COMMENT: By Dr Alexandra Wake
No democracy is complete without access to transparent and reliable information. It is the cornerstone for building fair and impartial institutions, holding leaders accountable and speaking truth to power.” — António Guterres, United Nations Secretary-General
A little under a year ago I watched Maria Ressa give a speech in which she said she didn’t know what being a journalist really meant until only a couple of years ago.
Her words surprised me because I couldn’t conceive how a journalist who was named with the Guardians as Time’s Person of the Year in 2018, could feel that way.
Ressa has long been a hero of mine. She spent two decades working as an investigative reporter, foreign correspondent and as both Manila and Jakarta bureau chief for CNN but says it wasn’t until she founded the online news publication Rappler in 2012 that she really felt the weight of her chosen profession.
I’ve been thinking about her statement for almost eight months.
In universities, we spend much of our time talking and writing about the heroes of our profession: poring over the statistics of the foreign correspondents who are killed and discussing the big name TV journalists who put the hard questions to those in power.
We debate endlessly if someone like Julian Assange is, or isn’t, worthy of being called a journalist.
Daily heroes of journalism
But we pay much less attention to the daily heroes of journalism who may never win a Walkley or a Pulitzer, but who ensure that factual stories are produced for the communities in which we live.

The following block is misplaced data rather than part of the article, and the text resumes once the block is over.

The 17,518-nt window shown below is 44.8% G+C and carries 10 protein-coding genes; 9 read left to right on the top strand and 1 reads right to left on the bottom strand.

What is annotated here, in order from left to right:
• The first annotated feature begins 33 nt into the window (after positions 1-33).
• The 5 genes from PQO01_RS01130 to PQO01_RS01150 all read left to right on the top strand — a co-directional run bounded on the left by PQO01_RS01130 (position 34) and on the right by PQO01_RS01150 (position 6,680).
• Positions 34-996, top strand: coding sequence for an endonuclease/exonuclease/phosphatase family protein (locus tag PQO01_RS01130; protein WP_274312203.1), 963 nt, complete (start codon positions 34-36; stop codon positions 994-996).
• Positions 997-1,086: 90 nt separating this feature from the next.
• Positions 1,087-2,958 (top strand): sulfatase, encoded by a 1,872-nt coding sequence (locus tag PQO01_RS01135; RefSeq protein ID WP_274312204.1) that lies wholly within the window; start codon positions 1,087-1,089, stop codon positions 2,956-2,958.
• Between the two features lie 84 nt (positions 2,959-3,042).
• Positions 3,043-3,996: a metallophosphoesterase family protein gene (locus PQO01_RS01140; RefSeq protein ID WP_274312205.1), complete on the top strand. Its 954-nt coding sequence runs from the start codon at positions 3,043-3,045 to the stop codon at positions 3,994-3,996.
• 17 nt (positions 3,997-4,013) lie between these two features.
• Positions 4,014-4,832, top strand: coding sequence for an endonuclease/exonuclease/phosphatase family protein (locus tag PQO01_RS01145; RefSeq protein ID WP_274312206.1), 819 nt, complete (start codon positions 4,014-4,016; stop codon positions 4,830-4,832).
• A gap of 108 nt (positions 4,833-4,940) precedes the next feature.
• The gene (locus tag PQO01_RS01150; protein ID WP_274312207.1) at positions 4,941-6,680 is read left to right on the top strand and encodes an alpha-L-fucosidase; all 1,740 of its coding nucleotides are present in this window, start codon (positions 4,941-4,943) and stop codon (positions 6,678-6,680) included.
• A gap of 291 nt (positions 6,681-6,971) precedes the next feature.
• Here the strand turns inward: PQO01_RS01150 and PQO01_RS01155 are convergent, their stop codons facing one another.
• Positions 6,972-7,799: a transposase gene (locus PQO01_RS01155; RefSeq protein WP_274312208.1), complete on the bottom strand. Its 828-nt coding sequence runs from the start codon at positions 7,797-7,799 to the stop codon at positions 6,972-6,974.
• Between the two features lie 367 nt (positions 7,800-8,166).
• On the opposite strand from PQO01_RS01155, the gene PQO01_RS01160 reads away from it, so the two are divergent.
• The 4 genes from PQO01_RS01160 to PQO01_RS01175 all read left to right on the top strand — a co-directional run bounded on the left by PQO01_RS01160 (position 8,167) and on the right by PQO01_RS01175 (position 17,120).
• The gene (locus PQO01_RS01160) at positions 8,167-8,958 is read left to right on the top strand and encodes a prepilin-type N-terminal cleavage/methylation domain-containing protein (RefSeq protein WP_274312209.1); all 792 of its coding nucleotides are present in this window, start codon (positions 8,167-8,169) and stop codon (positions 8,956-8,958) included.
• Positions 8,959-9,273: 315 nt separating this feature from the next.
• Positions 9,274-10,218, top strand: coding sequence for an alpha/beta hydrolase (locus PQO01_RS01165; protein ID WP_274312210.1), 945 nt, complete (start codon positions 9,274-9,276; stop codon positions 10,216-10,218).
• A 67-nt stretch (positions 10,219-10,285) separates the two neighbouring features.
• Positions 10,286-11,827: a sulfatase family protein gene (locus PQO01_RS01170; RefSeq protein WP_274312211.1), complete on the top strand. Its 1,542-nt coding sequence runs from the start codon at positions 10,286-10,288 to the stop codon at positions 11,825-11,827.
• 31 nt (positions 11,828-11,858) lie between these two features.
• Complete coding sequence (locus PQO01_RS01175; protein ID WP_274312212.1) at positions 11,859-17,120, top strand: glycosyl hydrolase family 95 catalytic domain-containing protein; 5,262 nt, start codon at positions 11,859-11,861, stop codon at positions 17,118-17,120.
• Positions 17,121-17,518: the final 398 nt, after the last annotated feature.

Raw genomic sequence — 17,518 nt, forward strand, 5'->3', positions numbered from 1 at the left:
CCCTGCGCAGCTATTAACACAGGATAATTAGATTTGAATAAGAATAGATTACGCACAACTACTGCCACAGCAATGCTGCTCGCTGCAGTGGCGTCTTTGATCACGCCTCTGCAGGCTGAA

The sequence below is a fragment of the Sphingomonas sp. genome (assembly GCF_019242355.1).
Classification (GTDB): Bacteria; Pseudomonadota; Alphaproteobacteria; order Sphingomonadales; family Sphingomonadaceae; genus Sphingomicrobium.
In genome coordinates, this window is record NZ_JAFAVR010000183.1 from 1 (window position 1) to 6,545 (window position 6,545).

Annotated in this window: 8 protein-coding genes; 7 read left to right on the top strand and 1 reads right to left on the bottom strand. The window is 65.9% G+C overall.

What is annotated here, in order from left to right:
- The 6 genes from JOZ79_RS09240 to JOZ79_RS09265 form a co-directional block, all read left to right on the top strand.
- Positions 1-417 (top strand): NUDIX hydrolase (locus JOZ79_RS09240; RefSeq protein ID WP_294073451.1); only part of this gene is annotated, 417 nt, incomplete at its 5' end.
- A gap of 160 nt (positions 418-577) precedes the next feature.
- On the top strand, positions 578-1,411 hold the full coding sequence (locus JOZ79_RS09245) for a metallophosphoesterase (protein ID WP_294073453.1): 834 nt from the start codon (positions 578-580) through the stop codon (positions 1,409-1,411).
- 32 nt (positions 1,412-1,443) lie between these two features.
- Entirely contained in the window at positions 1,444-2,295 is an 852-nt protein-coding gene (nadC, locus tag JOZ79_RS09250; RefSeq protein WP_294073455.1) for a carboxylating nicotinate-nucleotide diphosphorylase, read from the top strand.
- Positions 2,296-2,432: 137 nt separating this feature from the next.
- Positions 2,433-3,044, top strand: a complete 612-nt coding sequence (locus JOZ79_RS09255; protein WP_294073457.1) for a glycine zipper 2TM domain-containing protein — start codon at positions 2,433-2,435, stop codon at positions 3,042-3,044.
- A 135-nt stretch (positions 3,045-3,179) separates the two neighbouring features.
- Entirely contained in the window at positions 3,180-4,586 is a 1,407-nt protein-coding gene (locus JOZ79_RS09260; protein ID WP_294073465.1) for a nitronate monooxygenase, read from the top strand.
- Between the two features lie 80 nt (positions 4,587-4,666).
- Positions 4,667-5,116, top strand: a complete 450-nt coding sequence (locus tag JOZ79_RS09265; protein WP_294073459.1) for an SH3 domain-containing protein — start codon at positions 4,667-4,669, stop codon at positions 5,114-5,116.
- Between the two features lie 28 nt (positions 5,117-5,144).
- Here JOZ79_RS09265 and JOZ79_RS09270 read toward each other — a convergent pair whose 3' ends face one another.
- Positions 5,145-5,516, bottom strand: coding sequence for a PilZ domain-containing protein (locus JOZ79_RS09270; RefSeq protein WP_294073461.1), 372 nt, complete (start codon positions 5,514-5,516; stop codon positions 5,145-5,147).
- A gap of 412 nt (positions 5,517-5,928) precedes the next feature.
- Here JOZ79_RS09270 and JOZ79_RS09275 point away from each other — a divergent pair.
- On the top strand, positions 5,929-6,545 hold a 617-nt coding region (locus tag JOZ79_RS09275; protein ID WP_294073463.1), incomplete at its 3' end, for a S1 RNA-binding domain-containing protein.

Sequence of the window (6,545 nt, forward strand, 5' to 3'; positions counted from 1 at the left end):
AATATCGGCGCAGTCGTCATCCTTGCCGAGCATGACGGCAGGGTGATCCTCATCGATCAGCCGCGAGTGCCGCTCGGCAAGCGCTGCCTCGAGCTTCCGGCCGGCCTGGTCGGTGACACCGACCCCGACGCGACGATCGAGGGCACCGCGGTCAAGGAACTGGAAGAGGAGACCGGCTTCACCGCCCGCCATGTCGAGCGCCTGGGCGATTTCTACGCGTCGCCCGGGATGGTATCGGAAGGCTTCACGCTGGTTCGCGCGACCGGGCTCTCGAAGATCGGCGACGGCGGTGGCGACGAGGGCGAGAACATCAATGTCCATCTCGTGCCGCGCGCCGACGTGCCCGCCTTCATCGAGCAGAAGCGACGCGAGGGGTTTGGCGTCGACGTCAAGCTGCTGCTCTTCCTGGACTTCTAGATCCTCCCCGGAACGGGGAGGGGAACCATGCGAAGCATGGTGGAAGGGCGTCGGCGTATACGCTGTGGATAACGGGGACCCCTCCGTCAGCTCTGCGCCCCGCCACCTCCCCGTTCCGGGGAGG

Most graduates of journalism programmes will start out as those everyday heroes of journalism. Few will start off as brave or knowledgeable, but they will learn to have the courage and do what all great journalists must do when they don’t just accept something but call, and check it out.
On this World Press Freedom Day, I hope student journalists learn that being a great journalist does not mean that they have to incur the wrath of a president or be physically or verbally abused.
New journalists can be great journalists: as long as they know not just to report what a person said, but also to question what is going on, to look at the factories in the communities that are overflowing with chemical waste, and to check if rehabilitation has really occurred. In short, they are the frontline in the fight for truth in an increasingly fact-less world.
The mark of a civilised society is to have a press corps that can do its work, get a regular paycheque, and feel the full support of the community behind it.
I’d like to use this day to call on our communities to do more to support journalism (by paying for it) and to support the people choosing journalism as a profession. In my mind, every journalist is as vital as every nurse, and as every teacher in the country. It is a great profession.
That’s the message I’d like journalism students to be told in 2019: It’s up to us to help make journalism a profession that students should be confident to enter.
Dr Alexandra Wake is president of the Journalism Education and Research Association of Australia (JERAA).